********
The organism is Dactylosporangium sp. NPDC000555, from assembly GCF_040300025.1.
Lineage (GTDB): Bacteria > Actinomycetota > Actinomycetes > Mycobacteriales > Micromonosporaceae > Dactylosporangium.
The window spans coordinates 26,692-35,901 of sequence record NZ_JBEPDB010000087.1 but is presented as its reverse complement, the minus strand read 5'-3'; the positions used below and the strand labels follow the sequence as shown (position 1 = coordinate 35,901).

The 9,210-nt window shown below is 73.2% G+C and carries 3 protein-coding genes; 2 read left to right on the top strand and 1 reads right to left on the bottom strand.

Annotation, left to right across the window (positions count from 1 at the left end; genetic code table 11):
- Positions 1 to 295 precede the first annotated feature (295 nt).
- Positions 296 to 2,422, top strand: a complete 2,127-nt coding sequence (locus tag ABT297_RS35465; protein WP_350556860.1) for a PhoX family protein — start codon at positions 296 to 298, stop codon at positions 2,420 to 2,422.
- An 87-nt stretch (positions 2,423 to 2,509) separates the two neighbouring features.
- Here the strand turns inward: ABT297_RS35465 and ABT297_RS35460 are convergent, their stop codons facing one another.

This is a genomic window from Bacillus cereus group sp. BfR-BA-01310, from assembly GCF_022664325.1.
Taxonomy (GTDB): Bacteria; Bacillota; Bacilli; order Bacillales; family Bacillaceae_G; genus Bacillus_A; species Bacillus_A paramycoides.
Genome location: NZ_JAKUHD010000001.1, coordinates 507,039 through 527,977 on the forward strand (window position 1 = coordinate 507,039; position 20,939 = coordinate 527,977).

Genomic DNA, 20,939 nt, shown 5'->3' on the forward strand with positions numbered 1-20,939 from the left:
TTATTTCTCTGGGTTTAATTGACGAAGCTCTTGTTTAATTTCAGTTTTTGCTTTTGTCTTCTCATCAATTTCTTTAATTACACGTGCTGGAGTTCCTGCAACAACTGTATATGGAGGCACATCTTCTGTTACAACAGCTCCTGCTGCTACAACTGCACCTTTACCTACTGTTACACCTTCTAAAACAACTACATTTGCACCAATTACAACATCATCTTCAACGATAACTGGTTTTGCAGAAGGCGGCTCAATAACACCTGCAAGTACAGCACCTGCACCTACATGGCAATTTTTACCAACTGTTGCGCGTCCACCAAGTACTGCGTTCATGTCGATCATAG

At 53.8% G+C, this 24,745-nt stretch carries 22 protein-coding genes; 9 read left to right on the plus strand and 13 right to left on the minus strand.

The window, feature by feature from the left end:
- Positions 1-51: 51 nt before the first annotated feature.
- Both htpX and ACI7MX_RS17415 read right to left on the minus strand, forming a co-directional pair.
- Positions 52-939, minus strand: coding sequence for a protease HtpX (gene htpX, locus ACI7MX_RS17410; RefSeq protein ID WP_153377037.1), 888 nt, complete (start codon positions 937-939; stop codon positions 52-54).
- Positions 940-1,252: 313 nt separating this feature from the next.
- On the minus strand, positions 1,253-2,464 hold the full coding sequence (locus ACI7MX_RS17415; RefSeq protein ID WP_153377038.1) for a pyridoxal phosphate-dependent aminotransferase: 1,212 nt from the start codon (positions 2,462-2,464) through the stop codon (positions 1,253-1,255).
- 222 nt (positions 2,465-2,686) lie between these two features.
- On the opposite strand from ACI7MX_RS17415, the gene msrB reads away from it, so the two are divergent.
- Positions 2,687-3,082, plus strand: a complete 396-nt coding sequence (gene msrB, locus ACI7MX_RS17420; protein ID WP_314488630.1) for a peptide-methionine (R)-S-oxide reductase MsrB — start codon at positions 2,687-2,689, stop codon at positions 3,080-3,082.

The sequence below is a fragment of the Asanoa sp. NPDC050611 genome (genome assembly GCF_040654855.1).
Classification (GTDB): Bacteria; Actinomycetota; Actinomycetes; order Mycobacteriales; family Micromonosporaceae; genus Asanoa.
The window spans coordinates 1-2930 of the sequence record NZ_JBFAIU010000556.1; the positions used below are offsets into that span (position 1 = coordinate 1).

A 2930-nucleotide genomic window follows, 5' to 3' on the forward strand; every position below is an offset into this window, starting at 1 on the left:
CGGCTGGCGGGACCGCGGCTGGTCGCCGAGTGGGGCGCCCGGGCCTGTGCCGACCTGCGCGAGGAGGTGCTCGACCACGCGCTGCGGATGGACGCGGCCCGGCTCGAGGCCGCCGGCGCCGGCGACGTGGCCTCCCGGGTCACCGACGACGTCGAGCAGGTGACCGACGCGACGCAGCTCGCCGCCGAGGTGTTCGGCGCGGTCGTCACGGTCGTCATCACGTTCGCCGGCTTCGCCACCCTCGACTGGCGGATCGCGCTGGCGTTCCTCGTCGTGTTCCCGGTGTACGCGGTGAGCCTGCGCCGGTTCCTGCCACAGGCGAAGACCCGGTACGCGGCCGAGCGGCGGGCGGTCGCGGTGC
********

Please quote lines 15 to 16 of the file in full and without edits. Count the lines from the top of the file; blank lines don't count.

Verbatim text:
At 53.8% G+C, this 24,745-nt stretch carries 22 protein-coding genes; 9 read left to right on the plus strand and 13 right to left on the minus strand.

The window, feature by feature from the left end: